Your fanbase would probably feel like that would be quite an epic moment to witness!
Yeah but for me, I’d wake up the next morning like “why did I just do that?” But hopefully I’ll be able to hold it together. I love the song, it’s not a sad song, it’s actually a really beautiful song.

Is it hard to be inspired to write about love when you’re not in love?
No, because you can be inspired by that [too], because that’s a whole different feeling, there’s a whole bunch of experiences that come even when you’re single. Being in love and being in a relationship is amazing of course and then obviously the heartbreak comes and that’s the sad part which makes great music as well. But being single and just exploring and figuring out what you do and don’t like, meeting new people and just living life, that’s an experience in itself; I can draw inspiration from anywhere. But being in love and being in a relationship, I think the songs mean a lot more deep down. If you’re single and you make a fun song, it still means something to you of course, but it’s just a fun song – it’s different categories I would say.

I wanted to ask you this question that I’ve only asked one person before. People often listen to your music in times of heartbreak, but what did you listen to in those moments, as I’m guessing you don’t play your own music at those times?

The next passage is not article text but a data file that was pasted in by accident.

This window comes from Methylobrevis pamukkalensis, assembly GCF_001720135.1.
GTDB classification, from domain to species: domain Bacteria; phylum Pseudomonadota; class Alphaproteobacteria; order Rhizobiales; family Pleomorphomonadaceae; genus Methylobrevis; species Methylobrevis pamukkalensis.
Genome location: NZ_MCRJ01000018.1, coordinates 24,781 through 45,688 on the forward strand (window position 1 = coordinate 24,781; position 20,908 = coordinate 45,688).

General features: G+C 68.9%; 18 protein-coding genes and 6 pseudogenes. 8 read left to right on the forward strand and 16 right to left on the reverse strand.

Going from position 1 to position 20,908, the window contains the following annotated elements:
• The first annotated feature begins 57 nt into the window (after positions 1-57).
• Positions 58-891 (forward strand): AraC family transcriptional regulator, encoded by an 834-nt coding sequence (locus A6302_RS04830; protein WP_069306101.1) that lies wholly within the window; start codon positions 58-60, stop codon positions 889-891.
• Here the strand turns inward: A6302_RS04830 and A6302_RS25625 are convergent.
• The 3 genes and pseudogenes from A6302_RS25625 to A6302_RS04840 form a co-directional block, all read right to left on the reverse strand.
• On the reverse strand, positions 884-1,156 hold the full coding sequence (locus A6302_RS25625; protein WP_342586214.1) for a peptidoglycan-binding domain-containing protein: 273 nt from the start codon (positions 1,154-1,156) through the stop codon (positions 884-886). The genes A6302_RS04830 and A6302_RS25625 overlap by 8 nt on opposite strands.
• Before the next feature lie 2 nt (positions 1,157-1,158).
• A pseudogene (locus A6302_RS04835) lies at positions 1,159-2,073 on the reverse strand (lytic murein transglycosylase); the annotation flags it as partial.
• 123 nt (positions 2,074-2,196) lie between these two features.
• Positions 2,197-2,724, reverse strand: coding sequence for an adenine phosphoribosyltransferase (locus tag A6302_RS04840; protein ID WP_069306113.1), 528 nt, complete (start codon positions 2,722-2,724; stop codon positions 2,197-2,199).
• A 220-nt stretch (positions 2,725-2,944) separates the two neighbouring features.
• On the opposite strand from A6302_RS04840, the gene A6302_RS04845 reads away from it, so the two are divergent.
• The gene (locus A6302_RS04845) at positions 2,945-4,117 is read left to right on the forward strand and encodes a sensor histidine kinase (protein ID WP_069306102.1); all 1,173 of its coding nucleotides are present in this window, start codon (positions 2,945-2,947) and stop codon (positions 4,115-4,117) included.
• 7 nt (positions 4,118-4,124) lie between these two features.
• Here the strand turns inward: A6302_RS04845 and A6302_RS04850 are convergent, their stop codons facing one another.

No I definitely don’t.

So who is your go-to in those moments of heartbreak?

Mary J. Blige, any Mary J. Blige song. The worst thing about being heartbroken or sad is, as sad as you are or as heartbroken as you are, why do we turn on sad music? That’s not gonna help at all, I don’t un- derstand why, as humans, why we do that! You would think we’d put on something that’s fun or can cheer us up. But that’s not what you wanna hear because it’s not what you’re feeling. So I think, any Mary J. Blige song or album. If I’m heartbroken or sad, that does it for me. Also, as much as I don’t think Snoh [Aalegra]’s music is super heartbroken – she makes lovey dovey music too – I think because it’s so smooth and in her voice there’s a lot of emotion, I like to turn on Snoh Aalegra too. But Mary J. Blige definitely.

So can you guess who I asked that question to?


Mary J. Blige.

What? That’s actually scary.

I know. So when I heard her voice on the album I got chills.

That’s actually crazy.

You two are like kindred spirits, with the sound and the feeling.

Thank you, that’s a big compliment, thank you.

She’s one of the greatest but I feel you’re definitely in her lineage. So was it a bucket list goal to work with her?
Yeah, the reason why this part made me so excited is because when I finished the album I had all the songs, the story was told through the songs, and I like to tell stories through my music – sometimes I speak on the end of my songs or sometimes the song speaks for itself. But I was like, if there was anyone that I was telling this story to as a conversation, as opposed to making songs and that I would look to for advice in the situations that I went through during this album, who would it be? Someone I look up to, and I was like, Mary. She’s literally the only person that came to my mind and I remember speaking to Mustard about it and I was like, “do you think it’s too far-fetched if I ask Mary J Blige to speak on my album?” And he was like “no,” and I’m like “I’m being realistic here, don’t get my hopes up.” He was like, “reach out to her”, because I’ve actually spoken to her before… I actually have Mary’s number which is wild. It’s actually wild when I think about it.


This is an extract from the AW22 issue of Viper Magazine. Buy physical and digital copies here.

Words by Lily Mercer

Photos by Eddie Cheaba

New Issue

Subscribe to the Viper Newsletter for the latest news, events and offers

Top Stories